Why go to a doctor if you’re completely healthy?
It may seem counter-intuitive to see a doctor if you’re feeling fine, but there are many benefits of having a primary care physician.
But first, what exactly is primary care? According to healthcare.gov, primary care services include a range of prevention, wellness, and treatment options for common illnesses. Primary care generally includes family medicine and internal medicine, pediatrics, and obstetrics and gynecology. Primary care providers may also include nurses, nurse practitioners, and physician assistants.
Your primary care physician (PCP) is someone you develop a long-term relationship with, who gets to know you and your health history, and has an eye on every aspect of your mental and physical well-being. They can also coordinate your care with specialists, if needed.
Seeing a primary care doctor: What to expect
When you visit your PCP, your doctor will review your medical history and talk to you about your current health condition, diet, and lifestyle behaviors.
For example, if you’re a smoker, your PCP may discuss strategies to help you quit smoking. If you’re dealing with depression, a referral to a mental health therapist may be in order. You can also get your flu, COVID, and other types of vaccines at your primary care physician’s office.
Depending on your age (and sex), your PCP may suggest certain types of diagnostic screening tests, such as:
- Lung CT scan
If you have a chronic health condition such as COPD or diabetes, your PCP will go over your medications and any challenges you might be having. They’ll also explore ways to solve problems you may be dealing with related to your health.
Main benefits of having a primary care physician
Primary care annual well-visits are now integral to most health care plans in the United States. That means that every insured American can see their primary care provider for a preventive care visit once a year at no additional cost. This shows just how important the primary care provider is to health care in our country; that is, so important that everyone should see a primary care physician annually.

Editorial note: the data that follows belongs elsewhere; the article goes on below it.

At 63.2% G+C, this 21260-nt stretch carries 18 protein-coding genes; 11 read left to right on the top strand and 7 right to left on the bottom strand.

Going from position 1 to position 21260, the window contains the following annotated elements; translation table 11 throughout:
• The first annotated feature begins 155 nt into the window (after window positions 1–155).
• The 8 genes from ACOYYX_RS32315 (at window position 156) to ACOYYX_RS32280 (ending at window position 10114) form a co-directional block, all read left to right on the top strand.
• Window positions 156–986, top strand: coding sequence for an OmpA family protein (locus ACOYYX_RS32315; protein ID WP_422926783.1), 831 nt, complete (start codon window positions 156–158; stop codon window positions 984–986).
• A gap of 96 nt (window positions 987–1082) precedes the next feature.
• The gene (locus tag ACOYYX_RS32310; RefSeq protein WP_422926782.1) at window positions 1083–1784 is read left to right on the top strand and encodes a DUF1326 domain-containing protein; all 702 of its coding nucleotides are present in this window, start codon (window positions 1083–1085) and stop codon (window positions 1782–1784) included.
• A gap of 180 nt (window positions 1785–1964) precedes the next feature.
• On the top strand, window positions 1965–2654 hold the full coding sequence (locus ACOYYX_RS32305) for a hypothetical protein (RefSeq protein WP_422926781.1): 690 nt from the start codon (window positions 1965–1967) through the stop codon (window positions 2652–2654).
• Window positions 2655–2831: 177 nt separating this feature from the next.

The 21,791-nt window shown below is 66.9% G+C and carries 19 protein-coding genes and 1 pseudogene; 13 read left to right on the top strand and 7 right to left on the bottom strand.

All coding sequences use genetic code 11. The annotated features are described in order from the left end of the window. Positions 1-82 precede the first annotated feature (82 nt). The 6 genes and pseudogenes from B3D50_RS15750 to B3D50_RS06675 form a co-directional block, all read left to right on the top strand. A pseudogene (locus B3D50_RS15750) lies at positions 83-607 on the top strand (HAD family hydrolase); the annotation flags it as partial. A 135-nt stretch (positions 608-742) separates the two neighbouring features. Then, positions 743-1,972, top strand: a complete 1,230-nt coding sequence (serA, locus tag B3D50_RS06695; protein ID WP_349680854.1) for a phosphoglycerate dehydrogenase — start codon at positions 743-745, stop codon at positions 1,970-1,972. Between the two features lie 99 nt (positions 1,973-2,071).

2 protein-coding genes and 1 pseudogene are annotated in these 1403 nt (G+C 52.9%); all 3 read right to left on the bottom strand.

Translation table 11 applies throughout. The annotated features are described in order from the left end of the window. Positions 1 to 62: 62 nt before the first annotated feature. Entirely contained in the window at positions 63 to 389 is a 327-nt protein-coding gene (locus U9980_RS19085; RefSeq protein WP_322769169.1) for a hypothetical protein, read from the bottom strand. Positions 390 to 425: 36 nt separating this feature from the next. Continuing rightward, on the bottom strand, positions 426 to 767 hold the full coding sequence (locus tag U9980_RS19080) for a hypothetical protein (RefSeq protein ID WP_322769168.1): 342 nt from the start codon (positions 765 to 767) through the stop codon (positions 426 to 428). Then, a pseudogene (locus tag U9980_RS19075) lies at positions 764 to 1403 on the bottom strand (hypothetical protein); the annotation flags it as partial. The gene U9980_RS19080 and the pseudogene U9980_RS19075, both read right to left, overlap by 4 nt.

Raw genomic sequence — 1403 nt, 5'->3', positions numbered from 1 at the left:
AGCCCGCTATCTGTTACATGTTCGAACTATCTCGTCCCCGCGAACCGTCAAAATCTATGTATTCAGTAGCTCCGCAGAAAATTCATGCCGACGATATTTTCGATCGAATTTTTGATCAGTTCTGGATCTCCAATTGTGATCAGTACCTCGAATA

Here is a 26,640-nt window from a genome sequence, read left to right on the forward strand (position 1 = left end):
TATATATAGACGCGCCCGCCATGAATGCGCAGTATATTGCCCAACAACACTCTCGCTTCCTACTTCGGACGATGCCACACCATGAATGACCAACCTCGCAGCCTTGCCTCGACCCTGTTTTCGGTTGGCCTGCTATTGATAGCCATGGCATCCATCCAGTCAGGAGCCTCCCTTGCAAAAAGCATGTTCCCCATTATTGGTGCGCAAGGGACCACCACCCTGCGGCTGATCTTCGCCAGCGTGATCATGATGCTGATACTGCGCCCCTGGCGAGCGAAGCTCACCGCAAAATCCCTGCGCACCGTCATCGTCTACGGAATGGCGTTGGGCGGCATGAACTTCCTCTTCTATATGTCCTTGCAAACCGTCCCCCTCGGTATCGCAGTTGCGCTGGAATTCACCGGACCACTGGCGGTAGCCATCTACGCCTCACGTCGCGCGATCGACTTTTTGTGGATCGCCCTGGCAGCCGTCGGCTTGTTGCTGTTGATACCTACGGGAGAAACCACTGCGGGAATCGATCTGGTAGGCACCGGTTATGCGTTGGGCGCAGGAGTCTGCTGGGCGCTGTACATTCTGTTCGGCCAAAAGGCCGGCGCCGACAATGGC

Three of the main benefits of having a primary care physician include:
1. Early identification of health problems.
Primary care doctors are often the first to diagnose longer term issues, from asthma to diabetes, and even cancer. Because primary care physicians see you on a regular basis, they will order blood work regularly, take your vital signs, and examine your body. They will take detailed notes about their findings. They’ll also ask you questions about what’s going on in your life.
- Are you dealing with a lot of stress?
- Are you eating healthy foods?
- Are you getting enough exercise?
- Are you taking your medications as prescribed?
If anything changes between visits, your primary care doctor is the one who can help identify the next course of action. Having a primary care physician on your team also means you have someone to call when things don’t feel right or you’re not sure what to do after a fall, for example. They are your personal connection to the health care system, and they truly care about your health and well-being.
2. Medication management.
With age, people tend to be on more medications than when they were younger. It also becomes more challenging for patients to keep up with taking medications as prescribed and filling prescriptions in a timely manner. Without provider oversight, this process can be even more complicated and vulnerable to delays and mistakes. A primary care physician has knowledge of all the medications you’re on and is aware of any potential drug interactions.Your PCP can also help ensure that medications are being prescribed and filled in a timely manner. With every visit, you’ll also have an opportunity to discuss how you’re doing with the medications you’re taking and make any adjustments if needed. You can also call your PCP at any time to discuss medication issues.
3. Care continuity.
If you were to need a specialist for a health condition, any test results or reports from a medical specialist would be shared back to your primary care physician. Your PCP “continues” to be your core health advocate, the one person who has their finger on the pulse of your entire health history and everything that happens when you seek help from medical specialists.In cases where there’s a chronic condition that requires ongoing specialty care, the specialist will work closely with your primary care physician. Both doctors keep each other in the loop to ensure your optimal health and outcomes.
Among the greatest benefits of having a primary care physician is knowing that someone has your back when it comes to your health. Navigating the health care system alone can be challenging and frustrating but having a PCP to guide you can provide peace of mind you might not have on your own.